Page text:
Looking back to when Levittowns boomed and the Rosenbergs burned, the question arises: What churns our national id now? The summer of 2005 is a cauldron of genre fare thick with anxiety about threats from within and without. These movies are as unique to this moment as were the giant bugs that Oppenheimer played midwife to half a century ago.
Spielberg has said he's trying to tap post-9/11 fear with his War of the Worlds, the same way Orson Welles tapped into the anxieties of the United States just before its involvement in World War II with his 1938 "panic broadcast" adaptation of War. Producer George Pal's 1953 version of War reflects Cold War paranoia.
In the 1950s, special-effects master Ray Harryhausen destroyed New York and Washington in The Beast From 20,000 Fathoms and Earth vs. the Flying Saucers. But we saw real apocalyptic attacks on Washington and New York in 2001. Spielberg goes for the throat, evoking memories of those events, dusting survivors of the alien attacks with the ash of incinerated human beings. Plane wreckage has taken on iconic meaning over the past four years; Spielberg includes such wreckage in his film to drive home the idea of this hyperbolic war being fought on U.S. soil.
George Lucas' Star Wars was defined by its era as much as it defined the summer of '77; California pretty boys with feathered hair could only strike the Galactic Empire when Carter was in office. Only in 2005 can Lucas make a Star Wars movie in which General Grievous does not stand with arms akimbo on the bridge of a Star Destroyer, but hides, bin Laden-like, on a rocky, Tora Bora-esque planet honeycombed with caves; if the Republic can only capture Grievous, it will put an end to the war.
Revenge of the Sith, a movie about the descent of a Republic at war into fascism, is loaded with lines that can be read as attacks on Bush's consolidation of power:
"What if the democracy we love doesn't exist anymore? And we've become the evil we swore to fight?"
"So this is how liberty dies ... with thunderous applause."
"You're either with me, or you're my enemy!"
"Only a Sith deals in absolutes!"
Similar abuse of power boils under the surface of Batman Begins, with its pivotal plot device of a Halliburton-like cabal within Wayne Industries that manufactures weapons which violate international law. Morgan Freeman's muttering, with regard to a high-tech body armor prototype, "I guess the bean counters didn't think a soldier's life is worth three hundred grand," takes on a new gravity in an era in which soldiers plunder scrap to improvise armor for their vehicles.
A corporate coup and appropriation of the military is the maggoty backbone of George Romero's Land of the Dead, in which the zombies of Night of the Living Dead have overrun the country. Yet another cabal of Halliburton-style executives use this state of emergency to consolidate their stranglehold over resources. The opening is pretty loaded: Suburban zombies are transfixed by pretty Fourth of July fireworks while the fat cats send working-class grunts to invade their turf and nab luxuries.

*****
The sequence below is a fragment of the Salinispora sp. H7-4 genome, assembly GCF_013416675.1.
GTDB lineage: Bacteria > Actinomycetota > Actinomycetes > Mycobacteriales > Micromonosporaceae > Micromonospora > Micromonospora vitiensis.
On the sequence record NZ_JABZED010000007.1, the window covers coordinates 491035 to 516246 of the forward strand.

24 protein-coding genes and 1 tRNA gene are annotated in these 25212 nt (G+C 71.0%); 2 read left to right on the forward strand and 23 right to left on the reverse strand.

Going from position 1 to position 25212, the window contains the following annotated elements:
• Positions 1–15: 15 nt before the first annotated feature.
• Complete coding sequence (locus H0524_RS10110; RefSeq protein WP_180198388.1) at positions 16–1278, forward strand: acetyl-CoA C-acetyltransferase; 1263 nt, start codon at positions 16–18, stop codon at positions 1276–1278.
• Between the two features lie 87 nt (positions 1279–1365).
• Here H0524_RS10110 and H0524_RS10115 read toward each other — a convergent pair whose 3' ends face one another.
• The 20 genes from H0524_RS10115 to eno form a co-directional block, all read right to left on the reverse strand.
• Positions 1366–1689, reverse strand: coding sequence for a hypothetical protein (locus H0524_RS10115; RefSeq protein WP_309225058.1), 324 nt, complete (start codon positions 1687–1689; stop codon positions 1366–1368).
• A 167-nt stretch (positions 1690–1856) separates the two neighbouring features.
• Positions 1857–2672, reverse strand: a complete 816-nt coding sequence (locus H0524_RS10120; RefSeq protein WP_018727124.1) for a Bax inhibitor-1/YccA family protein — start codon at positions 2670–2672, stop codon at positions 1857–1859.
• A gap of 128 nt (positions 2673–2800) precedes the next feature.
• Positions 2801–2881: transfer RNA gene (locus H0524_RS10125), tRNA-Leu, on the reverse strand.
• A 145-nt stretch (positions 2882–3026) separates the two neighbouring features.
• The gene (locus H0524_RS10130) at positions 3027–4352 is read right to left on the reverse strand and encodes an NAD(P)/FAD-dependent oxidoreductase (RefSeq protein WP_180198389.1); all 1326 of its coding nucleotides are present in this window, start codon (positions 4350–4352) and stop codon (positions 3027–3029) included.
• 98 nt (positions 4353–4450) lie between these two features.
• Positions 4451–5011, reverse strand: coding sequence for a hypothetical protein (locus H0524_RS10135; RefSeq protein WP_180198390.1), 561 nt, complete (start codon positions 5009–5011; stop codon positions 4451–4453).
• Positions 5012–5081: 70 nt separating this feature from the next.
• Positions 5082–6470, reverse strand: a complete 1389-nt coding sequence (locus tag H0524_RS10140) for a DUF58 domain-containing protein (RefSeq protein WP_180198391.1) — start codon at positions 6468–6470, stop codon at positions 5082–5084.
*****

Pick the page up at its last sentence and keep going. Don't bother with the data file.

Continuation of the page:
Battlestar Galactica's current incarnation on the SciFi Channel (season two begins July 15) is a take-no-prisoners assault on post-9/11 sensibilities. In the new Battlestar, an android is tortured to death in an Abu Ghraib-like setting. After a suicide bombing on the Galactica, PATRIOT Act-like powers are granted to investigators, who haul witnesses and suspects before secret tribunals. Would the Starbuck or Apollo of '78 fit in a series that tackles fundamentalism (either Christian or Islamic) as a pretext for genocidal war?
There's more than just the veneer of the fantastic that buffers us from fears of war. Not one of these genre offerings is entirely of this political and cultural moment. Each work, from the retro-'50s invasion of War (which features cameos by the stars of Pal's 1953 film) to the noir-and-late-'80s-Batman influenced Batman Begins, is a resurrection or continuation of a franchise from a previous, "safer" era. They are postcards from a more comfortable paranoia, when our borders felt so safe that the only non-nuclear assault from the sky we could imagine was flying saucers.
Future generations may look upon us and our genre offerings with the same smugness with which we now look upon the audiences of Cold War-era creature features. But unlike those of the Cold War, we not only muffle our fears in the fantastic, but dress them further still in a past in which we felt safe.
Horror and science-fiction writer Michael Marano reviews genre films for the nationally syndicated Public Radio Satellite Network program Movie Magazine International.